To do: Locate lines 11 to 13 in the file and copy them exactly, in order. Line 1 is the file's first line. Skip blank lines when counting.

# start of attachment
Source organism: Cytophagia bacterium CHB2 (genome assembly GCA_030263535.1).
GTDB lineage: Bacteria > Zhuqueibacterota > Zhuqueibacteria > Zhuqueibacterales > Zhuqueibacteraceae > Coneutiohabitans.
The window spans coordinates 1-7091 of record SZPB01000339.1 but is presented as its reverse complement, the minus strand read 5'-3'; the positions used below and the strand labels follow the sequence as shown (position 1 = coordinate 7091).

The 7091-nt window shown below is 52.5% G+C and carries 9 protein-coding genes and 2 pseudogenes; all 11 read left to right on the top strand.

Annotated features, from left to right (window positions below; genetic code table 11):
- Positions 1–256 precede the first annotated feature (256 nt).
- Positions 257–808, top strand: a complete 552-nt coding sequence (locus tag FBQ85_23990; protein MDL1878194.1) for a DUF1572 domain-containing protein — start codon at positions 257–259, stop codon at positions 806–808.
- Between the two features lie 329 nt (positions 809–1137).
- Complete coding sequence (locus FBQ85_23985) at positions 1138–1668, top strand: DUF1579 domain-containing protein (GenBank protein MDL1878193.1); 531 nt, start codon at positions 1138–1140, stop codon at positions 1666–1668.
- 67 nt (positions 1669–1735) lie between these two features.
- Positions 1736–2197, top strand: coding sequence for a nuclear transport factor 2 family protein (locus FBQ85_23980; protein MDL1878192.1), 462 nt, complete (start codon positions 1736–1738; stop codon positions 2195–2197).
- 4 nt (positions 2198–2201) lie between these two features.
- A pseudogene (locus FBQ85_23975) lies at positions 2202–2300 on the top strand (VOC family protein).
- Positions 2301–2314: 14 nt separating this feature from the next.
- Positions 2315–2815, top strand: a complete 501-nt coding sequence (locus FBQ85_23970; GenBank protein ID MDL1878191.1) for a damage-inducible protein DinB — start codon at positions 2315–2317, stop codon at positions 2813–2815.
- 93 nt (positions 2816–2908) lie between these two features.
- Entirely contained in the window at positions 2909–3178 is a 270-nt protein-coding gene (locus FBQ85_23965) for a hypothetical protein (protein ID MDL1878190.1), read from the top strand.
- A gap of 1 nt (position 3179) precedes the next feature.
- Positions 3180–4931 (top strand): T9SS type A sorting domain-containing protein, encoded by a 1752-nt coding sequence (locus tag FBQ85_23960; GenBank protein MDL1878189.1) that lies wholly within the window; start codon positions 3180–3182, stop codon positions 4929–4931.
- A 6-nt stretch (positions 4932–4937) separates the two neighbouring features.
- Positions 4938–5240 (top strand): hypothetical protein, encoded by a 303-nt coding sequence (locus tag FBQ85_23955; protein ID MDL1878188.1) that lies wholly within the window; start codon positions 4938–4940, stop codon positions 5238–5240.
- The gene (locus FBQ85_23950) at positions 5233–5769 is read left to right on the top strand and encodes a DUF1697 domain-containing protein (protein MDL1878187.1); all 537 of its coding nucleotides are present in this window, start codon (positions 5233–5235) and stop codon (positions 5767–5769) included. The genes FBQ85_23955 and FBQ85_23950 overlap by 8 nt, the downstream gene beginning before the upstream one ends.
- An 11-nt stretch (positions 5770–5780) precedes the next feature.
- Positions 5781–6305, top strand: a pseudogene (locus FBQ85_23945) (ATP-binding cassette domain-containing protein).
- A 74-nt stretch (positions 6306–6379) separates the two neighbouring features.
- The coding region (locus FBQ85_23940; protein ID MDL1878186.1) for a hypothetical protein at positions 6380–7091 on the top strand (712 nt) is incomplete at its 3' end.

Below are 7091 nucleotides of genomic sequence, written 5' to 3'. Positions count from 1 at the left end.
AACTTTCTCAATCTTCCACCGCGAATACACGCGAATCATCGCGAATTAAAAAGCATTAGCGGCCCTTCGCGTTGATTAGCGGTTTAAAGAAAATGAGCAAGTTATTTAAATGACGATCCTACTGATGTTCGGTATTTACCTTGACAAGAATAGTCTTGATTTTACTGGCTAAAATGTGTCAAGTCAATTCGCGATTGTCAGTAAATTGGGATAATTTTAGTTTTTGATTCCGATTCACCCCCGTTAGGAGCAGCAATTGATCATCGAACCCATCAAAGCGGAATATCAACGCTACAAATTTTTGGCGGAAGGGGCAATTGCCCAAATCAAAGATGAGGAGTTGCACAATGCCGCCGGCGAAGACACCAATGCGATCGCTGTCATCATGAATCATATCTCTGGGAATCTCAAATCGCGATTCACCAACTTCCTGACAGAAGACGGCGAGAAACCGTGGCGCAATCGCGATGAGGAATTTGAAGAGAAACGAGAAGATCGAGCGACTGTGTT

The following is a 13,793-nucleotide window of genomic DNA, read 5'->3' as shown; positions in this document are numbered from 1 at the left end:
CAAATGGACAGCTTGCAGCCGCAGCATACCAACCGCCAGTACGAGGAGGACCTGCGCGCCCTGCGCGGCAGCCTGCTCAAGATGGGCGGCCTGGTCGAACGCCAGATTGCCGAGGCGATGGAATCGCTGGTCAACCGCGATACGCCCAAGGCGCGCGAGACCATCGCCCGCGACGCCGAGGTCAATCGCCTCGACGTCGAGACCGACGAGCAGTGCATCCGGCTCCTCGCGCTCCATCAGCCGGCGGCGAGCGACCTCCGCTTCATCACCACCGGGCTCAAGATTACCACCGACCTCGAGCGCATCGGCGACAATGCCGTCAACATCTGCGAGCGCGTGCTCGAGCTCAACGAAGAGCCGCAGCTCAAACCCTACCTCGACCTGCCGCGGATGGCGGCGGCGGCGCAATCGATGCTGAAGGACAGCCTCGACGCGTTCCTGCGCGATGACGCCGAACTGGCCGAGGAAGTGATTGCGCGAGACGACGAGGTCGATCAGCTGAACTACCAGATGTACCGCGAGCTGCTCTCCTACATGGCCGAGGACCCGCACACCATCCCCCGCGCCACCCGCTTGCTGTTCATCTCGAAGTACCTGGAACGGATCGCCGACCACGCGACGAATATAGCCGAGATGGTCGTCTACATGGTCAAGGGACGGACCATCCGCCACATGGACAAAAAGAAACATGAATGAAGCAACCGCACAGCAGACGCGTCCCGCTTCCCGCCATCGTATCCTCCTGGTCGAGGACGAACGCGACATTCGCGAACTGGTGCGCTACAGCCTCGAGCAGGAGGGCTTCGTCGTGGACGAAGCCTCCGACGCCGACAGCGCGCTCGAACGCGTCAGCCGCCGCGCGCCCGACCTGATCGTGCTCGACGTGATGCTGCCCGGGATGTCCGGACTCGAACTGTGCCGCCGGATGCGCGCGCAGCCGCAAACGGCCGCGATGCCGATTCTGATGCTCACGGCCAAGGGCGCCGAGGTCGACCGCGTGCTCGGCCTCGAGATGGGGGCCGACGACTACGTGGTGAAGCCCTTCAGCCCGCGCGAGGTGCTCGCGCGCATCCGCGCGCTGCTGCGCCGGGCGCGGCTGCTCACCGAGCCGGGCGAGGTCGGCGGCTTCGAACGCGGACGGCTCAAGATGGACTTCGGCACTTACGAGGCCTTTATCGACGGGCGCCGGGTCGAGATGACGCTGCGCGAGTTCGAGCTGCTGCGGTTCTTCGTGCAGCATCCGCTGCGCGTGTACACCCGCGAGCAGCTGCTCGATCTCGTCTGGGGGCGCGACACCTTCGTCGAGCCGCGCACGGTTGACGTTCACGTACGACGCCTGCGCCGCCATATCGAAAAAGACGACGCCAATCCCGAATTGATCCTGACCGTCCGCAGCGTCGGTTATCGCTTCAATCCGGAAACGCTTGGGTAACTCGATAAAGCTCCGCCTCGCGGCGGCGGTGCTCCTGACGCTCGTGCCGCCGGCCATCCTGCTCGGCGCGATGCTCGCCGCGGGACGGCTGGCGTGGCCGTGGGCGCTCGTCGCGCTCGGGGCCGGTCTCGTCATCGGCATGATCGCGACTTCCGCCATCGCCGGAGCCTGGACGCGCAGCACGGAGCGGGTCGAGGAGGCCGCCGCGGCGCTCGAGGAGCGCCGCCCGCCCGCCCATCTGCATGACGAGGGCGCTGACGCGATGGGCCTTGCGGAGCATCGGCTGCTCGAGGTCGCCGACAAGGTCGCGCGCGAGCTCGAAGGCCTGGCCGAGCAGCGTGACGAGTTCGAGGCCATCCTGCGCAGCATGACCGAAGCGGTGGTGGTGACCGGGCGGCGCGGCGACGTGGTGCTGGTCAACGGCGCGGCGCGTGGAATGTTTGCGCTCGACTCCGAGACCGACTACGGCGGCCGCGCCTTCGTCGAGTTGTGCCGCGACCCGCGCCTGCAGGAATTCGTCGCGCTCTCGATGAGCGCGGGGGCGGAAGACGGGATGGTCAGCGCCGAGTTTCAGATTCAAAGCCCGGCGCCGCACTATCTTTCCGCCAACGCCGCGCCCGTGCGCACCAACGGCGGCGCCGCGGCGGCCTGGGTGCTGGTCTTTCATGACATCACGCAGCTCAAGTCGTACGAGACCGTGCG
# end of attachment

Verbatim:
- Positions 1736–2197, top strand: coding sequence for a nuclear transport factor 2 family protein (locus FBQ85_23980; protein MDL1878192.1), 462 nt, complete (start codon positions 1736–1738; stop codon positions 2195–2197).
- 4 nt (positions 2198–2201) lie between these two features.
- A pseudogene (locus FBQ85_23975) lies at positions 2202–2300 on the top strand (VOC family protein).